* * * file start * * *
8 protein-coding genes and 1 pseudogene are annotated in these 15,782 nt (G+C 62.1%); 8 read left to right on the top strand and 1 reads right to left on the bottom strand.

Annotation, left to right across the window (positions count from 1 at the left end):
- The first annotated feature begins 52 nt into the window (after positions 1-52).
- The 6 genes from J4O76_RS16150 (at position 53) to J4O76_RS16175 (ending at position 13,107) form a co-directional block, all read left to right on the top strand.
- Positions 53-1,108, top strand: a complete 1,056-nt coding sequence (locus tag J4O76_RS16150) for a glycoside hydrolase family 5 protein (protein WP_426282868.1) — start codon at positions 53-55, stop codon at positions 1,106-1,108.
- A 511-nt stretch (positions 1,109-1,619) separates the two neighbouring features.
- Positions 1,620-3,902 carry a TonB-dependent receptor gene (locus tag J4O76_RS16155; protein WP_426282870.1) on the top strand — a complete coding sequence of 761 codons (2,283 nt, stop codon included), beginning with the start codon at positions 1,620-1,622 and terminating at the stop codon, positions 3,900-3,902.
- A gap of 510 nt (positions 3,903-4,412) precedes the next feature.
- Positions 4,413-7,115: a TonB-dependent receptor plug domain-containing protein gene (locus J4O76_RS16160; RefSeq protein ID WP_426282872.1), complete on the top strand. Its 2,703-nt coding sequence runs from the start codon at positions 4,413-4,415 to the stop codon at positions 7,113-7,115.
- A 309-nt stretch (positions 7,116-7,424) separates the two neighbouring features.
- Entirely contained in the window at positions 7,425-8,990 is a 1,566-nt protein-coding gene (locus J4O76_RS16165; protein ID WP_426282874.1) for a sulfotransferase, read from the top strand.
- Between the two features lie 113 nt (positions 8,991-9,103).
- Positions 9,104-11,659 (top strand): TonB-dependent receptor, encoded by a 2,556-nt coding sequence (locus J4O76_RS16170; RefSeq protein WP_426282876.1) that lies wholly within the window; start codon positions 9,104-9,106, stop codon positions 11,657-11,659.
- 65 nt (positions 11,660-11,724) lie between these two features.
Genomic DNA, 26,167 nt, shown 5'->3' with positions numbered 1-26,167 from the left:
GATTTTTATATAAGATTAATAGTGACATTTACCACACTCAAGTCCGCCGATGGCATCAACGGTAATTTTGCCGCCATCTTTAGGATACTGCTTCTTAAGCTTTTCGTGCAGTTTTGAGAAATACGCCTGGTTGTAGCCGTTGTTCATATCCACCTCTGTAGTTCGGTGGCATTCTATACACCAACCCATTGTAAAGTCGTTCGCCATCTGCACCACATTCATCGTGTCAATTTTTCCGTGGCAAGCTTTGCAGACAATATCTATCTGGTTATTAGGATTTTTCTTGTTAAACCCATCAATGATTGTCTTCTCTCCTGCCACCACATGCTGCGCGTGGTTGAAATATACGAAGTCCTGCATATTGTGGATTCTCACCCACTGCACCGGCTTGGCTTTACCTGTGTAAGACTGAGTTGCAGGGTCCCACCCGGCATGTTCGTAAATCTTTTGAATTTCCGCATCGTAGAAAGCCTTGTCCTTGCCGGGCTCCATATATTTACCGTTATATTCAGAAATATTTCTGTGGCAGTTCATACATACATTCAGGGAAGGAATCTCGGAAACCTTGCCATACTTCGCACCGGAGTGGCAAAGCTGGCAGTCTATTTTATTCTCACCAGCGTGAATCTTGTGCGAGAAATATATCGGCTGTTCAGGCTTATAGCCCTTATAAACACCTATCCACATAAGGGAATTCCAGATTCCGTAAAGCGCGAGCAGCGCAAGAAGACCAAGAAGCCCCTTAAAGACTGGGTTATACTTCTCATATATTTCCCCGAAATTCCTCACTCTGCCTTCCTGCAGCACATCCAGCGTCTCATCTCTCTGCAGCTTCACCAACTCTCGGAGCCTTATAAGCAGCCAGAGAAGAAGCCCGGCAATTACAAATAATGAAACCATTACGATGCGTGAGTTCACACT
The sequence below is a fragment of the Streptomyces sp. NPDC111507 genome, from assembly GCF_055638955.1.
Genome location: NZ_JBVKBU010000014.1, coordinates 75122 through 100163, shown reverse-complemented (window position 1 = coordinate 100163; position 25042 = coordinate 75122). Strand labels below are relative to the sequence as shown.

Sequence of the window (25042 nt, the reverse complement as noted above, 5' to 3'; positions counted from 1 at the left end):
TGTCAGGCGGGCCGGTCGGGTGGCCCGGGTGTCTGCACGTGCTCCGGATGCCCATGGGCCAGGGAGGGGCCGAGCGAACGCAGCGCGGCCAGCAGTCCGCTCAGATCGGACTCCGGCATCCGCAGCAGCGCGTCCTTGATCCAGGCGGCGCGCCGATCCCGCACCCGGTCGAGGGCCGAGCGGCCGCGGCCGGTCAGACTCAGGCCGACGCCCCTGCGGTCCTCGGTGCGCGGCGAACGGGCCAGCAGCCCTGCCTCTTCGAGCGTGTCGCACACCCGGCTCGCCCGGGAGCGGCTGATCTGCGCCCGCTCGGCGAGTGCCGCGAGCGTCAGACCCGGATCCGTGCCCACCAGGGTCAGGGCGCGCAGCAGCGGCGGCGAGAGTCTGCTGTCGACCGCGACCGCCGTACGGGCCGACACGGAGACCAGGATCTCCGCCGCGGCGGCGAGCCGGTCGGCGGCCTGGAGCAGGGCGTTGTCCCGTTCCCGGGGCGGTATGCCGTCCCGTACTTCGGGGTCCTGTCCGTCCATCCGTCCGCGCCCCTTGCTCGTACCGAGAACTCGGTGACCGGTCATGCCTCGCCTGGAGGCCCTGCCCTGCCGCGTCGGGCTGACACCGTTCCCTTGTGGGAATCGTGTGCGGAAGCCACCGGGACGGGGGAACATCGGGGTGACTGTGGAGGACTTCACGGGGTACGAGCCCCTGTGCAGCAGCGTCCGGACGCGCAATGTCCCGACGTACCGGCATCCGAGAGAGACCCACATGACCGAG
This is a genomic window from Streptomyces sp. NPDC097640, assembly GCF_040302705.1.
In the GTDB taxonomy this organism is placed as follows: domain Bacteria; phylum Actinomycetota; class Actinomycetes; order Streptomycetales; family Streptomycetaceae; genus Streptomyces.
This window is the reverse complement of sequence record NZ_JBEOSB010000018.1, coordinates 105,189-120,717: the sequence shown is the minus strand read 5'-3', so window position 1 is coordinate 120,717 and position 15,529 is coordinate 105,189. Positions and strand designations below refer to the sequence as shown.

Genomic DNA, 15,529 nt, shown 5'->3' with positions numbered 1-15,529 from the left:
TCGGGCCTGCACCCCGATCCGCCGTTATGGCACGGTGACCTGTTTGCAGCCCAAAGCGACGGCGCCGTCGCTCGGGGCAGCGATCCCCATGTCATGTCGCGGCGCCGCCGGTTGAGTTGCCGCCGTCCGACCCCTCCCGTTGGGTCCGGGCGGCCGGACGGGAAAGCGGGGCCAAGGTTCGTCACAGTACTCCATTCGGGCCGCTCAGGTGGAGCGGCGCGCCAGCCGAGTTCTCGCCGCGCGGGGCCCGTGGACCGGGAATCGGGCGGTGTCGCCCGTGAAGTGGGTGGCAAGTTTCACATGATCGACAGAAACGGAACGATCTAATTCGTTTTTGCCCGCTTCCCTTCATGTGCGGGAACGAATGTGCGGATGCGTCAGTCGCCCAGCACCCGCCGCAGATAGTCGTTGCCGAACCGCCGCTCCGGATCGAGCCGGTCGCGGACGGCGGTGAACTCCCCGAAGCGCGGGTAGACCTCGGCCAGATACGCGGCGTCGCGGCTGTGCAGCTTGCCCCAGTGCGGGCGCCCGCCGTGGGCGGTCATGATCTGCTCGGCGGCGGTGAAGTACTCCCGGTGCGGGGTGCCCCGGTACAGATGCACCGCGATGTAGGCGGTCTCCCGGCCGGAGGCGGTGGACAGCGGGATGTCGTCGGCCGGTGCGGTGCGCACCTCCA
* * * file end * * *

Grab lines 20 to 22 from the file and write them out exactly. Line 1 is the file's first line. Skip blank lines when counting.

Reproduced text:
TGTCAGGCGGGCCGGTCGGGTGGCCCGGGTGTCTGCACGTGCTCCGGATGCCCATGGGCCAGGGAGGGGCCGAGCGAACGCAGCGCGGCCAGCAGTCCGCTCAGATCGGACTCCGGCATCCGCAGCAGCGCGTCCTTGATCCAGGCGGCGCGCCGATCCCGCACCCGGTCGAGGGCCGAGCGGCCGCGGCCGGTCAGACTCAGGCCGACGCCCCTGCGGTCCTCGGTGCGCGGCGAACGGGCCAGCAGCCCTGCCTCTTCGAGCGTGTCGCACACCCGGCTCGCCCGGGAGCGGCTGATCTGCGCCCGCTCGGCGAGTGCCGCGAGCGTCAGACCCGGATCCGTGCCCACCAGGGTCAGGGCGCGCAGCAGCGGCGGCGAGAGTCTGCTGTCGACCGCGACCGCCGTACGGGCCGACACGGAGACCAGGATCTCCGCCGCGGCGGCGAGCCGGTCGGCGGCCTGGAGCAGGGCGTTGTCCCGTTCCCGGGGCGGTATGCCGTCCCGTACTTCGGGGTCCTGTCCGTCCATCCGTCCGCGCCCCTTGCTCGTACCGAGAACTCGGTGACCGGTCATGCCTCGCCTGGAGGCCCTGCCCTGCCGCGTCGGGCTGACACCGTTCCCTTGTGGGAATCGTGTGCGGAAGCCACCGGGACGGGGGAACATCGGGGTGACTGTGGAGGACTTCACGGGGTACGAGCCCCTGTGCAGCAGCGTCCGGACGCGCAATGTCCCGACGTACCGGCATCCGAGAGAGACCCACATGACCGAG
This is a genomic window from Streptomyces sp. NPDC097640, assembly GCF_040302705.1.
In the GTDB taxonomy this organism is placed as follows: domain Bacteria; phylum Actinomycetota; class Actinomycetes; order Streptomycetales; family Streptomycetaceae; genus Streptomyces.